Op-ed: WC’s food desert

Special to WC Online

West Carleton Online op-ed contributor Astha Chandra is in her second year at the University of Ottawa pursuing a bachelor of science. Chandra is a passionate environmental advocate and has volunteered for many causes to try and save the planet. Chandra actively participated in community events during her time as a West Carleton Secondary School student such as helping with the Constance Bay clean-up, tornado relief and maintaining the biodiversity of the Bill Mason Centre. Additionally, Chandra helps Ecology Ottawa with their tree giveaway event planning when she has the chance.

Op-ed contributor Astha Chandra
Op-ed contributor Astha Chandra

OPINION – I have to admit driving down the country roads, listening to Luke Bryan and enjoying the underrated sceneries of Ottawa is a different kind of happy feeling. It’s a far more enjoyable drive than just about anywhere else in Ottawa with the crisp air and variety of wildlife. Though the drive is enjoyable, it is most definitely not convenient.

A food desert is characterized by a population which must commute more than 10 kilometres for fresh food. I am privileged to live two minutes away from the Sobeys on March Road; however, I attended West Carleton Secondary School, so I am familiar with the great amount of driving required for basic necessities in rural west Ottawa. I only realized the advantage I had when I stayed with a friend in Kinburn for a week and drove 30 minutes to grab eggs for breakfast. I strongly believe the residents of West Carleton and the environment could benefit from a local, fresh food store.

I don’t think building any grocery store is going to reduce carbon emissions simply because the distance from the store to the fork is shorter, since 80 per cent of the carbon emissions occur in the production phase. Each ingredient is transported far greater distances than the 30-km radius of West Carleton, summing to approximately 10 kcalories of carbon fuel for every kcalorie of food. Therefore, the importance isn’t only in a grocery store opening in a central location in West Carleton, but rather a local food system. Local food systems emit four to 17 times less carbon dioxide than conventional supermarket chains; therefore, if the goal is to reduce carbon emissions, then it is vital that this food service be local.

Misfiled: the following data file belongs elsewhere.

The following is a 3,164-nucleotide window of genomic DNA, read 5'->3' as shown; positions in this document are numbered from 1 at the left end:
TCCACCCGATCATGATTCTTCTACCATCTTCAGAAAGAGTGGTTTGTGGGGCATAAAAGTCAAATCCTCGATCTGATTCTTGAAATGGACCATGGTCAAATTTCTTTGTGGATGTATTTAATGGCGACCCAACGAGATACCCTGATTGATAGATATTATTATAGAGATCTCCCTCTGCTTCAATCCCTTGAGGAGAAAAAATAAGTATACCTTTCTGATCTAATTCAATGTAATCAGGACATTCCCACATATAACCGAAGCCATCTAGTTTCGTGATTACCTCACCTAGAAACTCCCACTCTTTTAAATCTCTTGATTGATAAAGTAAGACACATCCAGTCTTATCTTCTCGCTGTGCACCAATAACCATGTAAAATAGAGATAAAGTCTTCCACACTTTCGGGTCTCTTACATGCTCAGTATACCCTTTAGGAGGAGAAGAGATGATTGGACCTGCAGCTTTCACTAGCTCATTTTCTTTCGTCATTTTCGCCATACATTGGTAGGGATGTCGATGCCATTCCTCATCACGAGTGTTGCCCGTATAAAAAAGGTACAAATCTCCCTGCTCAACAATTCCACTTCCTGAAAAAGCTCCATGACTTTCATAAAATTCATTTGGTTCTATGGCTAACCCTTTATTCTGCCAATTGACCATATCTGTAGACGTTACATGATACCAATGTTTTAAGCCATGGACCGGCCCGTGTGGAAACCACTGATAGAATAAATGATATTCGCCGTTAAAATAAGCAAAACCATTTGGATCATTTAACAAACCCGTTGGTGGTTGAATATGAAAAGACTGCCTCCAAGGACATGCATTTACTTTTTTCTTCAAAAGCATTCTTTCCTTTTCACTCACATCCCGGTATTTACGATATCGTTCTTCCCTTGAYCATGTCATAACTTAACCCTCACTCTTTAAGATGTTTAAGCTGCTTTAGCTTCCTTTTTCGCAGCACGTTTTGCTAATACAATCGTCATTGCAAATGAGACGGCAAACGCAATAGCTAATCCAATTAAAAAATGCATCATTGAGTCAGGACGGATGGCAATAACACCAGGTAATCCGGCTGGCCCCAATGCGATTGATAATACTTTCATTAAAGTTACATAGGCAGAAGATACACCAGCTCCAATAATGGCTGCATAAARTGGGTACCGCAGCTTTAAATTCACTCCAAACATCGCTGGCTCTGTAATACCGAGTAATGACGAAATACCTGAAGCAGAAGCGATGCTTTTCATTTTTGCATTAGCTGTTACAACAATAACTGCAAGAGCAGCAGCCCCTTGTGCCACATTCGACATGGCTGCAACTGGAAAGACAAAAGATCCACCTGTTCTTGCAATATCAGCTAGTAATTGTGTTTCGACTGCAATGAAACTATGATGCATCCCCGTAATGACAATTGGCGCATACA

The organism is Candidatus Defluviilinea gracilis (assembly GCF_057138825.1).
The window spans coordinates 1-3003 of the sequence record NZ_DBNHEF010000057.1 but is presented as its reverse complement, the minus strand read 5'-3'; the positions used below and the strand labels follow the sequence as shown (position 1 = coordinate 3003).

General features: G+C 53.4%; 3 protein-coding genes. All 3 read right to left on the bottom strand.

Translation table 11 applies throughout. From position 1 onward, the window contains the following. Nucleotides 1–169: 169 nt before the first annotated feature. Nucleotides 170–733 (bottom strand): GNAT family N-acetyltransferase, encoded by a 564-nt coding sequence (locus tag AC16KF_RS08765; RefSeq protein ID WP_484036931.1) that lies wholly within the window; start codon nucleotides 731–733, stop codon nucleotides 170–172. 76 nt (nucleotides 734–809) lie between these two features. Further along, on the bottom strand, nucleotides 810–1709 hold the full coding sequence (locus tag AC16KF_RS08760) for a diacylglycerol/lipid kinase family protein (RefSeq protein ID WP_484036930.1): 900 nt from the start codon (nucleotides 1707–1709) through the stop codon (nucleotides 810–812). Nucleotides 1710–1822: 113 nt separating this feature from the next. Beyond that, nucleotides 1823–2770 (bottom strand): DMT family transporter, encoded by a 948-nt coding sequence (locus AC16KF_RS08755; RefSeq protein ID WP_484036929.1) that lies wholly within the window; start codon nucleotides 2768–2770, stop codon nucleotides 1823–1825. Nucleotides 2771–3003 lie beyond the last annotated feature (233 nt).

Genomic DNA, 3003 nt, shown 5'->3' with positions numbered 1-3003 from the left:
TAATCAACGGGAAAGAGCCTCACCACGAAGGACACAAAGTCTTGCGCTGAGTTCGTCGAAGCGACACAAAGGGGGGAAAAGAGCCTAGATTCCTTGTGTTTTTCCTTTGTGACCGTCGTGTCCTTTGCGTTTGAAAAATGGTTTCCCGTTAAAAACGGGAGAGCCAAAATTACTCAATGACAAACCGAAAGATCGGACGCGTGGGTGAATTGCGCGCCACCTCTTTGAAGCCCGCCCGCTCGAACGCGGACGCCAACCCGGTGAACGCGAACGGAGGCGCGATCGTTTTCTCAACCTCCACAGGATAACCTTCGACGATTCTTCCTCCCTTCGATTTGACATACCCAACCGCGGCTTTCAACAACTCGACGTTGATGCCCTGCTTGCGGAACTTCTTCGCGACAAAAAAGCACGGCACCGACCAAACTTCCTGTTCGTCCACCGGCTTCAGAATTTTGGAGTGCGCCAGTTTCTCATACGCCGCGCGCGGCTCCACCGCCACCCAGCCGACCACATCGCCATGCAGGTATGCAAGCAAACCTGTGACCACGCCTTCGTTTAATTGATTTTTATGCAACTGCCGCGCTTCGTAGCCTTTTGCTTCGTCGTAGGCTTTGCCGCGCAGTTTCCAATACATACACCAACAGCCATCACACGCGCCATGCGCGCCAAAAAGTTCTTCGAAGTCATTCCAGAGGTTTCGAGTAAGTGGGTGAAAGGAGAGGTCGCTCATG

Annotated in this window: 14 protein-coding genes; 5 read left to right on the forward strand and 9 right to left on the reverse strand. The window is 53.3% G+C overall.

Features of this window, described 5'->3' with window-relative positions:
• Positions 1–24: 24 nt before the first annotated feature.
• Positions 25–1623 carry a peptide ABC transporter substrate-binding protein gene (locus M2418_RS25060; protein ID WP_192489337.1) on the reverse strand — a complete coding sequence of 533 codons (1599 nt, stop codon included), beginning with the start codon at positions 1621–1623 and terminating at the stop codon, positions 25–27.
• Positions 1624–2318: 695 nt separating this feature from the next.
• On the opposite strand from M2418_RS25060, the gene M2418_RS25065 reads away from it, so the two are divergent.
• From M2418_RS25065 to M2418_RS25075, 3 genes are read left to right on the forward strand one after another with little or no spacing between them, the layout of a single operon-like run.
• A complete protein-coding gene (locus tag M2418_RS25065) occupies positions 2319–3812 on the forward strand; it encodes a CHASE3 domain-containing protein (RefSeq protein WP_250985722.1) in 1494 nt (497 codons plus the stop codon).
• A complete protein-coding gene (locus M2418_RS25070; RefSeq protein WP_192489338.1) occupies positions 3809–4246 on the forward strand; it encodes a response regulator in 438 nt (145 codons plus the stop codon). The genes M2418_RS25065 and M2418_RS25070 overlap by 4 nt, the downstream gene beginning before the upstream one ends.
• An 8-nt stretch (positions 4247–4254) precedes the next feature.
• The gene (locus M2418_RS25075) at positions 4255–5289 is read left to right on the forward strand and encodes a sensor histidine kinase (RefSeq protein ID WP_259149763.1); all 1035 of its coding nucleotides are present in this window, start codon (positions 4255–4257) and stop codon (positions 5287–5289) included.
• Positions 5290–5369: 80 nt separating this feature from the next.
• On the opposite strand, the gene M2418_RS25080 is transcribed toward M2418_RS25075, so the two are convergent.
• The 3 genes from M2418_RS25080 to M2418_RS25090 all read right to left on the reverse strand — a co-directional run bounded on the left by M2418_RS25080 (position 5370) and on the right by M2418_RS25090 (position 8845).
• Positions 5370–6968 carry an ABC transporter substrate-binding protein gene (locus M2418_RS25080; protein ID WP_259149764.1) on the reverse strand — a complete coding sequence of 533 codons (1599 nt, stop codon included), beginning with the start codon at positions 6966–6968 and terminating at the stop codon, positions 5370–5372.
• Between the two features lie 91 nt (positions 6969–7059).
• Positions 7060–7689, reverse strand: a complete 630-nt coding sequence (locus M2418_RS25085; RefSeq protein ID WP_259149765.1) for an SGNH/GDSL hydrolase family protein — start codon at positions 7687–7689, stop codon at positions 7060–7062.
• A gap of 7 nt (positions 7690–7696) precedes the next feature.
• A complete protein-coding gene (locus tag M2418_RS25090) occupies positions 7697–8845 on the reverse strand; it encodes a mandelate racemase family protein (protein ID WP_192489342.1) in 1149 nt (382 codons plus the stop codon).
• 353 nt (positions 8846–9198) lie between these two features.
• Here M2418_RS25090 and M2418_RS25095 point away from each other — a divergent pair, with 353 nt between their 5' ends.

A study conducted in 2016 states West Carleton has a population more than 25,000 with more than 9,000 households. Between these 9,000 households, Sobeys is the main site for grocery shopping other than the small convenience store in Carp and the gas station on Dunrobin Road containing mostly perishable items. Ottawa’s 15-minute community plan is a goal to have everything a resident would need on a day-to-day basis within 15 minutes of their home to enforce less car usage. A major step in attaining this goal to allow access to fresh food for the residents of West Carleton.

Surveys done by the provincial government show a large proportion of West Carleton is elderly. When food services are scarce, transportation should be provided to the residents to access their basic necessities. Though such services exist, the transportation is not as frequent due to the distance they need to travel. Additionally, having a public transportation system would allow for fewer individual vehicles travelling to the same destination. It is understandably challenging to provide a public transportation system in rural areas where the travelling distances are very large, however, this is made simpler if there is a grocery system in a central location. I believe special attention needs to be devoted to the residents living in food deserts to access food, particularly the elderly.

I don’t mean to impose urbanization on the beautiful rural area of West Carleton because most who choose to reside in this area did so for the charm of living surrounded by nature. I don’t think urbanization is the answer to reducing carbon emissions, it is in fact the opposite. Some may argue there isn’t as much driving as it may seem, however I calculated if each household in West Carleton drives an average of 20 km to Sobeys once a week, we are releasing over 310 tons of green-house gases per year. If the average Ontarian currently has a personal carbon footprint of 11 tons and the goal is 3.3 tons by 2030, a 70 per cent drop is required. This drastic change can only be accomplished by a change in lifestyle, and a 15-minute community is a strong step towards that goal.

I believe a demand for a local food service is present in the West Carleton region. We will still enjoy the landscapes that West Carleton has to offer, except the radio will only need three songs to play to get us to fresh food.

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One thought on “Op-ed: WC’s food desert

  • March 11, 2020 at 4:52 pm

    A wonderful article which brings up the valid point of long travel times being a major obstacle to proper services for many West Carleton residents. I would imagine the rebuilding of the Dunrobin Meat & Grocery will help with the issue somewhat, although it certainly won’t be a perfect fix. I’d be interested in hearing more specifics about your vision for a local food system here in WC, as well as your thoughts on options such as more farmers’ markets closer than the ones in Carp and Kanata, community gardening plots, local gardening lessons, and government initiatives to encourage residents to start their own gardens.